Many doctors believe that Covid-19 will not be eliminated anytime soon, but will become endemic.

 

New Delhi: Despite the fact that India has reached the milestone of administering 100-crore Covid-19 vaccination doses, the country is seeing an upsurge in Covid-19 cases. The new varieties are expected to be more transmissible than previous variants, yet persons who have been fully vaccinated may only suffer mild symptoms from the virus. Many persons who have been vaccinated have contracted the virus, resulting in a continuous increase in positive cases.

“In India, there is a high chance that the vaccinated people may contract Covid-19, but the severity of the virus is moderate. In some cases, fully vaccinated people have developed mild to moderate symptoms of Covid-19. So, the severity of the disease will be slightly lower than the last two outbreaks,” Dr Debayan Mallik, the in-charge of the rural health centre of the JIMS hospital, Kolkata, told this newspaper.

Similarly, Dr Mitesh Patel from the Government Eye Hospital, Civil Hospital Campus, Ahmedabad, said, “Many vaccinated people are also infected by the virus but they have low morbidity and mild illness, which don’t require any hospitalization. So, it is possible that after the vaccination, there is a chance of getting infected by Covid-19, but it may be less severe.”

Many doctors believe that Covid-19 will not be eliminated anytime soon. Dr Bharesh Dedhia, Chief, Critical Care at P.D. Hinduja Hospital & Medical Research Centre, Khar, said, “I don’t think Covid-19 will ever be eliminated; instead, it will become endemic, much like the common cold and seasonal flu. We may notice breakthrough cases as well as ones that continue to occur after vaccination. However, unlike the non-vaccinated groups, the vast majority of them are mild cases, with just a handful of the vaccinated individuals ending up in hospital.”

Further, he said, “According to one study from the United States, around 80-90% of unvaccinated people are currently hospitalized, with barely five or ten per cent from the vaccinated group. So, while vaccination effectiveness is not 100%, it is estimated to be between 75-80%. And, for the remainder, it does, to a significant part, diminish the severity of sickness. No vaccination has ever been proven to be 100% effective. So, what we are doing now is a positive step towards finishing the pandemic, and as a result, it may become endemic, and we may see some seasonal cases such as swine flu and other seasonal issues.”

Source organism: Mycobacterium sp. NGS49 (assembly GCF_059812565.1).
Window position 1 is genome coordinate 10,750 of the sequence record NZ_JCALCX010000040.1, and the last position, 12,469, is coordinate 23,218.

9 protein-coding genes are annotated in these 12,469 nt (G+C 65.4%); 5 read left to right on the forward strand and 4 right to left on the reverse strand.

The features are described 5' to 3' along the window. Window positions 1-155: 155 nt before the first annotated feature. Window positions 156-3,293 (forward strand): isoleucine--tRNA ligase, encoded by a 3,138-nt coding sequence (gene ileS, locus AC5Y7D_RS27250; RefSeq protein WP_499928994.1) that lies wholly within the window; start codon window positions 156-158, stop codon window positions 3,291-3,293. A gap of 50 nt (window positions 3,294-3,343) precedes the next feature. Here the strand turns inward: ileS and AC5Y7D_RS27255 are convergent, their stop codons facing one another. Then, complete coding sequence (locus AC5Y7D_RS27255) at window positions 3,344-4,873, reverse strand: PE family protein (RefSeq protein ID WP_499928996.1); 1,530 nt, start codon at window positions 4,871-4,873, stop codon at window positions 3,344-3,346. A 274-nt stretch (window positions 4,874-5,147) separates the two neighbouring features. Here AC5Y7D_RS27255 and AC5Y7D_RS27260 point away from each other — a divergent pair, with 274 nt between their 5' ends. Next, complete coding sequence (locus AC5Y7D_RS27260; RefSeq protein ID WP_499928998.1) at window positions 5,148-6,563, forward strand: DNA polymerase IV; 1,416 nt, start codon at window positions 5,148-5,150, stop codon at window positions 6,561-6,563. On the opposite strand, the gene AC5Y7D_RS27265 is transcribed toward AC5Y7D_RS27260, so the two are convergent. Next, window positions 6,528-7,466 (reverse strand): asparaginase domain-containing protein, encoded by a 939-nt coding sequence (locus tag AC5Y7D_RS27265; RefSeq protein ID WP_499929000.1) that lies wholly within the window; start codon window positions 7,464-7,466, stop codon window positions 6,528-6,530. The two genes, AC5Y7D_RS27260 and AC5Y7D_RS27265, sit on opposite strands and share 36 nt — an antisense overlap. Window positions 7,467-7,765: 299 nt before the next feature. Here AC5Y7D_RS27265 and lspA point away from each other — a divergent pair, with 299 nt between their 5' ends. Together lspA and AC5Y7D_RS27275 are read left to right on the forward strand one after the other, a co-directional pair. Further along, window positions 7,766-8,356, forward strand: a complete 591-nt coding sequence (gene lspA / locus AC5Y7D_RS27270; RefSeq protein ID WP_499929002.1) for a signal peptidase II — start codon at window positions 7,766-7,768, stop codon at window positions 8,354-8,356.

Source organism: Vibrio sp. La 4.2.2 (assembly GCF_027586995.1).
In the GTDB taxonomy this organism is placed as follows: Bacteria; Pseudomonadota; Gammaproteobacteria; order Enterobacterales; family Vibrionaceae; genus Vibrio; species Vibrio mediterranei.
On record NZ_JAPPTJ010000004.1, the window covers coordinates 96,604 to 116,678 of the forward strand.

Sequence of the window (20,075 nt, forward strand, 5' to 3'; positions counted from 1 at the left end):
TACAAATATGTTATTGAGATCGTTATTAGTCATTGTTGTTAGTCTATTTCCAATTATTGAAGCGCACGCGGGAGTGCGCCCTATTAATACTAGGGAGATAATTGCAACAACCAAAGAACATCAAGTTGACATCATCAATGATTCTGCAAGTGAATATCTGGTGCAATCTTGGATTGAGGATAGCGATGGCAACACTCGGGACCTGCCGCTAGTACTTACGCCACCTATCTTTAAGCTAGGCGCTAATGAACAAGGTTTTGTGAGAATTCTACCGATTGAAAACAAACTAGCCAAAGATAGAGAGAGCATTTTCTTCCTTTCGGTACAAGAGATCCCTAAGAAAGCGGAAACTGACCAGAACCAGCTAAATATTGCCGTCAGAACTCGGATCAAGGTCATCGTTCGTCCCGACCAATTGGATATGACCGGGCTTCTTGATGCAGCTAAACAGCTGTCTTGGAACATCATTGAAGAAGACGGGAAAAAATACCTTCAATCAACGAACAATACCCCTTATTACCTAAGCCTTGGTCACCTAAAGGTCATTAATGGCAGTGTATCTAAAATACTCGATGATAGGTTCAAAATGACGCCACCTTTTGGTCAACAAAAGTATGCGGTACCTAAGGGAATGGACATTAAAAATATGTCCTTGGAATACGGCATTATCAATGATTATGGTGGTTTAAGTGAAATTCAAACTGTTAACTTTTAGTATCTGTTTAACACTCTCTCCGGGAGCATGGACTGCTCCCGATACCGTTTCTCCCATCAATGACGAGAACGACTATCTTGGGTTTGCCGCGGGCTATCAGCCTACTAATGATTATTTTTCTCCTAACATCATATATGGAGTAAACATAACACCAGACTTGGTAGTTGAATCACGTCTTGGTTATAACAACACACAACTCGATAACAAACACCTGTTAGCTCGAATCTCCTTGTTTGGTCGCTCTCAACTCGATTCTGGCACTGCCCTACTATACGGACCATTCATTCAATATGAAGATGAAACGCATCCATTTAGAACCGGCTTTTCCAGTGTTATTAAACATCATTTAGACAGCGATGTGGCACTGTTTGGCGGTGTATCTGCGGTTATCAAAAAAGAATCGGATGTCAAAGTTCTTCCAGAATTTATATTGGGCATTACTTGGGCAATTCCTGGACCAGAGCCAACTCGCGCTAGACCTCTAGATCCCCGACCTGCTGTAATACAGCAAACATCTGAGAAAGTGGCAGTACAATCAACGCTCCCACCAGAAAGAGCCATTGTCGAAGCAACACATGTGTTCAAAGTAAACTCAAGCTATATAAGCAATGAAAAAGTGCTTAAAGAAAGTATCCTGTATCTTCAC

However, some doctors believe that massive vaccination drive will result in achieving herd immunity soon. Dr Patel is of the opinion that the elimination of the virus will be difficult, but the virus may turn out to be endemic. Since the vaccination has strengthened the immunity system, people may develop mild or asymptomatic symptoms against the virus.

Asked about the transmissible rate of the new variants, Dr Mallik said, “We are expecting it to be much more transmissible than the Delta variant. Since we have detected the virus at an early stage, it is too soon to report anything on its severity rate amongst the unvaccinated people or the people having only the first dose of vaccines. Also, people who have been reported Covid-19 negative after coming in contact with the people having delta plus variant must be kept under observation for seven days. It is important to reevaluate as we don’t know the effects of the newer variant. It may be possible that the symptoms will show later on or the virus will multiply slowly. So, it is possible that these people may come out positive later.”

However, Dr Dedhia said, “I don’t think the transmissibility is substantially higher; it could be 10 per cent or 15 per cent more transmissible than the original variant, but I don’t think it’s much less transmissible. So, I believe we must continue to be vigilant.”

The rapid mutation is resulting in the slow evolution of the virus. As per the recent record by the Indian SARS-CoV-2 Consortium on Genomics (INSACOG), Delta variants (B.1.617.2 and AY.x) continues to be the main Variant Of Concern (VOC) in India. It has also been reported that AY.4.2 is ‘very infrequent’ (below 0.1%) in India. Asked whether more variants will be evolving, Dr Patel said, “These variants evolve so that they can survive in our environment. For the survival of any living organisms, they change their structure, so it will be a continuous process.”

Since the festive season is around the corner, the doctors are advising to follow the Covid-19 guidelines as recommended by the government of India. Dr Dedhia advised, “There is still the possibility of a third wave, especially if a new variety becomes dominant and offers far greater transmissibility than the current variant. As a result, we must continue to act as though we are in the midst of a pandemic, wear masks, avoid crowded locations, and maintain some social distance. It is primarily the duty of all of us ordinary citizens to maintain civic sensibility, and we cannot continue to blame the government for this pandemic. We are accountable for worsening the pandemic. So, I believe we must continue to be vigilant.”